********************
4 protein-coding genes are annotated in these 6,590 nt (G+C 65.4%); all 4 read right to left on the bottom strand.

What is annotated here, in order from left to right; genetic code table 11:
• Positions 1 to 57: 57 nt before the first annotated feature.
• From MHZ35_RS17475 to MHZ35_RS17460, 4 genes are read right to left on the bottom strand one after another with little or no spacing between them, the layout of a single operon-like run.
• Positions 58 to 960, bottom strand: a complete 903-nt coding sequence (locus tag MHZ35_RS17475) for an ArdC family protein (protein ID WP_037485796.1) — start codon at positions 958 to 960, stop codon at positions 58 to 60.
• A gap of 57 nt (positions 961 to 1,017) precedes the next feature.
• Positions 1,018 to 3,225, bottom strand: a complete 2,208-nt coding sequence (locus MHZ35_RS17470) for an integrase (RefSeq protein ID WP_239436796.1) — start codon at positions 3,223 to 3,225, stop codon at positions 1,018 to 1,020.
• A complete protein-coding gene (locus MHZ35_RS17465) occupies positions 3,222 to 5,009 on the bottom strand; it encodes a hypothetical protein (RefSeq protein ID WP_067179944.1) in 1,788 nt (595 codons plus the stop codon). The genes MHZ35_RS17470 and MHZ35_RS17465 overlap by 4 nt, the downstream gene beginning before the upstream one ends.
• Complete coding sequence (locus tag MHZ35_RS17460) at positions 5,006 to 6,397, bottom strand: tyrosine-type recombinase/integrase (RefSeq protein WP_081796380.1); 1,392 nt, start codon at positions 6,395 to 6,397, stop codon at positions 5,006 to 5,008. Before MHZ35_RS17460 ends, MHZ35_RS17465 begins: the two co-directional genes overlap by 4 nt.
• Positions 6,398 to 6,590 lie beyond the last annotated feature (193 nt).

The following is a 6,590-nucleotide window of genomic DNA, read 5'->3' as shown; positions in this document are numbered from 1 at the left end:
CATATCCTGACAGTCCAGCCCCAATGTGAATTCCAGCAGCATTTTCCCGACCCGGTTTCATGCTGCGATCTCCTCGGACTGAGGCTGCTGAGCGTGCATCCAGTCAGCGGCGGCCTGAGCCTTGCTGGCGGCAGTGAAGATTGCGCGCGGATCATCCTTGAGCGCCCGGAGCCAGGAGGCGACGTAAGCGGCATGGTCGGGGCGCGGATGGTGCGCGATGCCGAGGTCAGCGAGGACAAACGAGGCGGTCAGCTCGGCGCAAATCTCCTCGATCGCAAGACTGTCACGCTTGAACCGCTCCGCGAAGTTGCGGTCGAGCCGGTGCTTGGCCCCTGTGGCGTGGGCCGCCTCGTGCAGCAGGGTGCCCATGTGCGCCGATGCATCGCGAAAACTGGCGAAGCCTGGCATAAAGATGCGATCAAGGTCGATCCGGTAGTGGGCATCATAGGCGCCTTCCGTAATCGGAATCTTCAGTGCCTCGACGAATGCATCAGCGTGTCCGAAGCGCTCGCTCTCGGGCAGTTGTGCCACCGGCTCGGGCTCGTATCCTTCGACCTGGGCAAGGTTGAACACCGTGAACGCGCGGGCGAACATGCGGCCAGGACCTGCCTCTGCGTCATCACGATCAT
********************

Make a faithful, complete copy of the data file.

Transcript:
4 protein-coding genes are annotated in these 6,590 nt (G+C 65.4%); all 4 read right to left on the bottom strand.

What is annotated here, in order from left to right; genetic code table 11:
• Positions 1 to 57: 57 nt before the first annotated feature.
• From MHZ35_RS17475 to MHZ35_RS17460, 4 genes are read right to left on the bottom strand one after another with little or no spacing between them, the layout of a single operon-like run.
• Positions 58 to 960, bottom strand: a complete 903-nt coding sequence (locus tag MHZ35_RS17475) for an ArdC family protein (protein ID WP_037485796.1) — start codon at positions 958 to 960, stop codon at positions 58 to 60.
• A gap of 57 nt (positions 961 to 1,017) precedes the next feature.
• Positions 1,018 to 3,225, bottom strand: a complete 2,208-nt coding sequence (locus MHZ35_RS17470) for an integrase (RefSeq protein ID WP_239436796.1) — start codon at positions 3,223 to 3,225, stop codon at positions 1,018 to 1,020.
• A complete protein-coding gene (locus MHZ35_RS17465) occupies positions 3,222 to 5,009 on the bottom strand; it encodes a hypothetical protein (RefSeq protein ID WP_067179944.1) in 1,788 nt (595 codons plus the stop codon). The genes MHZ35_RS17470 and MHZ35_RS17465 overlap by 4 nt, the downstream gene beginning before the upstream one ends.
• Complete coding sequence (locus tag MHZ35_RS17460) at positions 5,006 to 6,397, bottom strand: tyrosine-type recombinase/integrase (RefSeq protein WP_081796380.1); 1,392 nt, start codon at positions 6,395 to 6,397, stop codon at positions 5,006 to 5,008. Before MHZ35_RS17460 ends, MHZ35_RS17465 begins: the two co-directional genes overlap by 4 nt.
• Positions 6,398 to 6,590 lie beyond the last annotated feature (193 nt).

The following is a 6,590-nucleotide window of genomic DNA, read 5'->3' as shown; positions in this document are numbered from 1 at the left end:
CATATCCTGACAGTCCAGCCCCAATGTGAATTCCAGCAGCATTTTCCCGACCCGGTTTCATGCTGCGATCTCCTCGGACTGAGGCTGCTGAGCGTGCATCCAGTCAGCGGCGGCCTGAGCCTTGCTGGCGGCAGTGAAGATTGCGCGCGGATCATCCTTGAGCGCCCGGAGCCAGGAGGCGACGTAAGCGGCATGGTCGGGGCGCGGATGGTGCGCGATGCCGAGGTCAGCGAGGACAAACGAGGCGGTCAGCTCGGCGCAAATCTCCTCGATCGCAAGACTGTCACGCTTGAACCGCTCCGCGAAGTTGCGGTCGAGCCGGTGCTTGGCCCCTGTGGCGTGGGCCGCCTCGTGCAGCAGGGTGCCCATGTGCGCCGATGCATCGCGAAAACTGGCGAAGCCTGGCATAAAGATGCGATCAAGGTCGATCCGGTAGTGGGCATCATAGGCGCCTTCCGTAATCGGAATCTTCAGTGCCTCGACGAATGCATCAGCGTGTCCGAAGCGCTCGCTCTCGGGCAGTTGTGCCACCGGCTCGGGCTCGTATCCTTCGACCTGGGCAAGGTTGAACACCGTGAACGCGCGGGCGAACATGCGGCCAGGACCTGCCTCTGCGTCATCACGATCAT